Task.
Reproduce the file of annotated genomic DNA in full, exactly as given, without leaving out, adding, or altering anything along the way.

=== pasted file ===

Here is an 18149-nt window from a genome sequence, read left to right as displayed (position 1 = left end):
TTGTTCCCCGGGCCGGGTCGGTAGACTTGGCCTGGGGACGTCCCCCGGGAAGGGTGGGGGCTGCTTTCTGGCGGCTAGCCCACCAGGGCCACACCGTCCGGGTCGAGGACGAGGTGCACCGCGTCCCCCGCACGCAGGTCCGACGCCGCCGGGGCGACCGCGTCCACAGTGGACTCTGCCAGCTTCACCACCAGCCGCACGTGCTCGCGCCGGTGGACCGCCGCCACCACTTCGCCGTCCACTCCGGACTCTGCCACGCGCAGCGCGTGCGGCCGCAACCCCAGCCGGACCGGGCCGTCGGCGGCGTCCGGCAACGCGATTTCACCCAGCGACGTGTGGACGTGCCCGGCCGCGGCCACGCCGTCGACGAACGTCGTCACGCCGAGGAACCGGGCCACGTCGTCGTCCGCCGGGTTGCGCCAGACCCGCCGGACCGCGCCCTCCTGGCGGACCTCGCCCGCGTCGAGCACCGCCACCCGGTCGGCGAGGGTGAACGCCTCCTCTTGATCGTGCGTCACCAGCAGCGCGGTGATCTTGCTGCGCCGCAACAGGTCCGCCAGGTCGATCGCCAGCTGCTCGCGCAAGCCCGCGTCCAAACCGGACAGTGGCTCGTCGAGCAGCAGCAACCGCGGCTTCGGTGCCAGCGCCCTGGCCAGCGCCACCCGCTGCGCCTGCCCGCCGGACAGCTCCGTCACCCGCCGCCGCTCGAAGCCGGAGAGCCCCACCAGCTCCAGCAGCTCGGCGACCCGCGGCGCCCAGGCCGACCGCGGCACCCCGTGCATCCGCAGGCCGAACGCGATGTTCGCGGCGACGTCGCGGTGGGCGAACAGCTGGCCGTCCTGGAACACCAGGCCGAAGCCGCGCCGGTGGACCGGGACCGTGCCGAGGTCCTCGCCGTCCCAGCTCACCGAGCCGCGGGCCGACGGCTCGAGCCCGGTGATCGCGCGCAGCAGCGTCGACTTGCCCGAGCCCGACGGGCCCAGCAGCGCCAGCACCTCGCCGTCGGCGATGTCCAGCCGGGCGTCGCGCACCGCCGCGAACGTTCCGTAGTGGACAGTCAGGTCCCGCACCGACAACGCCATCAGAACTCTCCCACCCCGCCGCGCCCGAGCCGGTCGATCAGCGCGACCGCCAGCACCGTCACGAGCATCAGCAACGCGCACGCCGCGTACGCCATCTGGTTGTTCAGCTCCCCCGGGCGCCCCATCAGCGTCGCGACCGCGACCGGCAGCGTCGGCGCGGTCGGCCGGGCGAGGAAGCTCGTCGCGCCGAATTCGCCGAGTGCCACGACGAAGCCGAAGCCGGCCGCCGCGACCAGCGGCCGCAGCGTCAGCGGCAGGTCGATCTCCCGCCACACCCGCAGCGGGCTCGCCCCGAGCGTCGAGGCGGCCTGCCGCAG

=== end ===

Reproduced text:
Here is an 18149-nt window from a genome sequence, read left to right as displayed (position 1 = left end):
TTGTTCCCCGGGCCGGGTCGGTAGACTTGGCCTGGGGACGTCCCCCGGGAAGGGTGGGGGCTGCTTTCTGGCGGCTAGCCCACCAGGGCCACACCGTCCGGGTCGAGGACGAGGTGCACCGCGTCCCCCGCACGCAGGTCCGACGCCGCCGGGGCGACCGCGTCCACAGTGGACTCTGCCAGCTTCACCACCAGCCGCACGTGCTCGCGCCGGTGGACCGCCGCCACCACTTCGCCGTCCACTCCGGACTCTGCCACGCGCAGCGCGTGCGGCCGCAACCCCAGCCGGACCGGGCCGTCGGCGGCGTCCGGCAACGCGATTTCACCCAGCGACGTGTGGACGTGCCCGGCCGCGGCCACGCCGTCGACGAACGTCGTCACGCCGAGGAACCGGGCCACGTCGTCGTCCGCCGGGTTGCGCCAGACCCGCCGGACCGCGCCCTCCTGGCGGACCTCGCCCGCGTCGAGCACCGCCACCCGGTCGGCGAGGGTGAACGCCTCCTCTTGATCGTGCGTCACCAGCAGCGCGGTGATCTTGCTGCGCCGCAACAGGTCCGCCAGGTCGATCGCCAGCTGCTCGCGCAAGCCCGCGTCCAAACCGGACAGTGGCTCGTCGAGCAGCAGCAACCGCGGCTTCGGTGCCAGCGCCCTGGCCAGCGCCACCCGCTGCGCCTGCCCGCCGGACAGCTCCGTCACCCGCCGCCGCTCGAAGCCGGAGAGCCCCACCAGCTCCAGCAGCTCGGCGACCCGCGGCGCCCAGGCCGACCGCGGCACCCCGTGCATCCGCAGGCCGAACGCGATGTTCGCGGCGACGTCGCGGTGGGCGAACAGCTGGCCGTCCTGGAACACCAGGCCGAAGCCGCGCCGGTGGACCGGGACCGTGCCGAGGTCCTCGCCGTCCCAGCTCACCGAGCCGCGGGCCGACGGCTCGAGCCCGGTGATCGCGCGCAGCAGCGTCGACTTGCCCGAGCCCGACGGGCCCAGCAGCGCCAGCACCTCGCCGTCGGCGATGTCCAGCCGGGCGTCGCGCACCGCCGCGAACGTTCCGTAGTGGACAGTCAGGTCCCGCACCGACAACGCCATCAGAACTCTCCCACCCCGCCGCGCCCGAGCCGGTCGATCAGCGCGACCGCCAGCACCGTCACGAGCATCAGCAACGCGCACGCCGCGTACGCCATCTGGTTGTTCAGCTCCCCCGGGCGCCCCATCAGCGTCGCGACCGCGACCGGCAGCGTCGGCGCGGTCGGCCGGGCGAGGAAGCTCGTCGCGCCGAATTCGCCGAGTGCCACGACGAAGCCGAAGCCGGCCGCCGCGACCAGCGGCCGCAGCGTCAGCGGCAGGTCGATCTCCCGCCACACCCGCAGCGGGCTCGCCCCGAGCGTCGAGGCGGCCTGCCGCAG